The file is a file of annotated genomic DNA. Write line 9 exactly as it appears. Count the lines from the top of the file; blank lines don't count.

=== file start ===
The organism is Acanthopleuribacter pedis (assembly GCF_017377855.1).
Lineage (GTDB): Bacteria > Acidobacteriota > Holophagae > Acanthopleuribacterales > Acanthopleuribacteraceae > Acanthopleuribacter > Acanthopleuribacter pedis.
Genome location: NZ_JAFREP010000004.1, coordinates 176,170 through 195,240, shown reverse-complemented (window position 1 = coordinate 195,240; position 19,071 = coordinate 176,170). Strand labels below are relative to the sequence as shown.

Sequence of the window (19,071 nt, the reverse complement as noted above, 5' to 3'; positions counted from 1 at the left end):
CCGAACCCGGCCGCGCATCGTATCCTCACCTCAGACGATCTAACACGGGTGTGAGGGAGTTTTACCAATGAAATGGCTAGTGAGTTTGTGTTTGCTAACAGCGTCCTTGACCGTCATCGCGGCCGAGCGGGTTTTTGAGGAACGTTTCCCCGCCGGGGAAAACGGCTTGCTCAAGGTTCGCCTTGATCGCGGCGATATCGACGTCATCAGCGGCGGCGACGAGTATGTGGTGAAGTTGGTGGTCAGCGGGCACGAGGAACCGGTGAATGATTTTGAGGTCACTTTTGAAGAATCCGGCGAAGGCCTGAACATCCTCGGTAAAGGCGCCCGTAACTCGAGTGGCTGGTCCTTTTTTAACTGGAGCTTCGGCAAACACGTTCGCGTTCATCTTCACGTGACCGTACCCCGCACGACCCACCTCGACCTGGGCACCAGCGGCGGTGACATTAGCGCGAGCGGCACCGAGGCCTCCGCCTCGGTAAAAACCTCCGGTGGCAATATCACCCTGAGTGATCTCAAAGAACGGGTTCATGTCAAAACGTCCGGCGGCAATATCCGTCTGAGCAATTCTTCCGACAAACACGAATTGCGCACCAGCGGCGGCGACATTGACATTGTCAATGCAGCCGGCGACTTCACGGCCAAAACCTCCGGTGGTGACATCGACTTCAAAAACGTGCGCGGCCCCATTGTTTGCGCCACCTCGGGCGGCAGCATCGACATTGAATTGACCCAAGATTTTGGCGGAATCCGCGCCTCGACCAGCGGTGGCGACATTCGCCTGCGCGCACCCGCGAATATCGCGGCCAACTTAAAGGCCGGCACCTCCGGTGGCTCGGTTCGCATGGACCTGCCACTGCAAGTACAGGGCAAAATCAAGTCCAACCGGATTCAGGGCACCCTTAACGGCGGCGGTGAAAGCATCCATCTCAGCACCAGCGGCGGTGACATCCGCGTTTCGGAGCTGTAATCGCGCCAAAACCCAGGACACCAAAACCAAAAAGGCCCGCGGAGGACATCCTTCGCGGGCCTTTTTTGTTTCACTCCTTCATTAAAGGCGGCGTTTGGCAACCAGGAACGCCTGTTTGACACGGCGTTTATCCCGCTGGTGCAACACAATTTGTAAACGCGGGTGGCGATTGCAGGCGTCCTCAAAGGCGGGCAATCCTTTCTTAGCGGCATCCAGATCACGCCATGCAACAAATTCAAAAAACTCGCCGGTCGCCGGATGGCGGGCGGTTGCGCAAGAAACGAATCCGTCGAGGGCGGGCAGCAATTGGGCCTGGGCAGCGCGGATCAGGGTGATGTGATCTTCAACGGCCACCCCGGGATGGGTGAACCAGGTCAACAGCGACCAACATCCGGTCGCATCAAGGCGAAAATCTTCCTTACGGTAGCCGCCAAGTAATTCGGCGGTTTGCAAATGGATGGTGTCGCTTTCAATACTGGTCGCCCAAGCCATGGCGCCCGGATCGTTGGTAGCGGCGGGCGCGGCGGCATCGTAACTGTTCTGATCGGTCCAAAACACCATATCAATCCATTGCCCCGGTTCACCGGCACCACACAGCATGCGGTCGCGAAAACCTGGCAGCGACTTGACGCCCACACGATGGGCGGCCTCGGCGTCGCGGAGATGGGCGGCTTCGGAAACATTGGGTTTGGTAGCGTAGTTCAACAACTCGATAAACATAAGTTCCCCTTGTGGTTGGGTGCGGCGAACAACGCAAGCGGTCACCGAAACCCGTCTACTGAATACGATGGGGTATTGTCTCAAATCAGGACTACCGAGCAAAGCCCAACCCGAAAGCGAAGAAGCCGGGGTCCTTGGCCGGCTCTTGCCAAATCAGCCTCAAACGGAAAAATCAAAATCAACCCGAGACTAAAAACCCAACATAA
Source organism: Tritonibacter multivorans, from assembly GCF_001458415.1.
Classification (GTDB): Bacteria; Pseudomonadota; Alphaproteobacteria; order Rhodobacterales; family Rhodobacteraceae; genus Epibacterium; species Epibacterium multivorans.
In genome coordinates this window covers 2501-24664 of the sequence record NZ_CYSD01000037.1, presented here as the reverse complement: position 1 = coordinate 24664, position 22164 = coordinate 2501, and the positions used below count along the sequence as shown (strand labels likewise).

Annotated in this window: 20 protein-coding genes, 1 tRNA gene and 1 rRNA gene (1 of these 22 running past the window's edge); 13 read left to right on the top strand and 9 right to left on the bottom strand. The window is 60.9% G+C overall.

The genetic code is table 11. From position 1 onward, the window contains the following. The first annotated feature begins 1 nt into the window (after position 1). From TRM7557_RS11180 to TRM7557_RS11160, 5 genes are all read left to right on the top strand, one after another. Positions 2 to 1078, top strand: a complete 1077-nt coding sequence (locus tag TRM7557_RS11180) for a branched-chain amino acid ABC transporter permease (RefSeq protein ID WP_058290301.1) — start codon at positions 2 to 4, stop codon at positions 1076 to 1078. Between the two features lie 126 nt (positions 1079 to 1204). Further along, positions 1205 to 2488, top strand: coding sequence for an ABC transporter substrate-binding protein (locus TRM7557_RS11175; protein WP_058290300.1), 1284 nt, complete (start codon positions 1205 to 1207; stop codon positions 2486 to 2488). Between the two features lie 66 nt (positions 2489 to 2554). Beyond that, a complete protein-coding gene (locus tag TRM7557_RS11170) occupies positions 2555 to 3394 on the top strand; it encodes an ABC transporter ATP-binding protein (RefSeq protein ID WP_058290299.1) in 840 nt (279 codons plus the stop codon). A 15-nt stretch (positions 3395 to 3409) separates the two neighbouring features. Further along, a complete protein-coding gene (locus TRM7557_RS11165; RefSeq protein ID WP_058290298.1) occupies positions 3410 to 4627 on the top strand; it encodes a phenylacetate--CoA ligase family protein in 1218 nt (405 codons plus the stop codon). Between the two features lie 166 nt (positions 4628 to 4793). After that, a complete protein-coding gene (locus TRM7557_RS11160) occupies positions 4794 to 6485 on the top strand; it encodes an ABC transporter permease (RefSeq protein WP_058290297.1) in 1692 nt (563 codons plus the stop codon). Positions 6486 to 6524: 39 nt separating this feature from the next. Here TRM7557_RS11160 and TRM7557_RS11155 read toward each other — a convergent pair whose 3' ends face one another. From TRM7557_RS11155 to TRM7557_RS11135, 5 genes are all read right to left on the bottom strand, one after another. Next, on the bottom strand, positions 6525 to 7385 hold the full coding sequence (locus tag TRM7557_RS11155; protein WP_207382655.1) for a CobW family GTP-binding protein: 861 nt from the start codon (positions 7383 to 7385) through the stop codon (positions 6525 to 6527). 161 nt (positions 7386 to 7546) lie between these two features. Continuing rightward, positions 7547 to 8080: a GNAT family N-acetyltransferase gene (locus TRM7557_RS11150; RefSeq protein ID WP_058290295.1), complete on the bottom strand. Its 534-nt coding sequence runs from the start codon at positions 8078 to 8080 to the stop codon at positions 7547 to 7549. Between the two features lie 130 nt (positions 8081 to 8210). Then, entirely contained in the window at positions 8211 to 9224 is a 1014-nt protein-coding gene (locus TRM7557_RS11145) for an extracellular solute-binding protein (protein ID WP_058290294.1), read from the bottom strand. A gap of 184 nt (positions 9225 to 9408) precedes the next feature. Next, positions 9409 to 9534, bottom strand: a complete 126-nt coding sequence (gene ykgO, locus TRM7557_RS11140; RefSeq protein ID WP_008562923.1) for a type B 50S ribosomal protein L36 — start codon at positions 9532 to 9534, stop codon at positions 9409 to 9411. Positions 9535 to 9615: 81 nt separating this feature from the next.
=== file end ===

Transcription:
Annotated in this window: 20 protein-coding genes, 1 tRNA gene and 1 rRNA gene (1 of these 22 running past the window's edge); 13 read left to right on the top strand and 9 right to left on the bottom strand. The window is 60.9% G+C overall.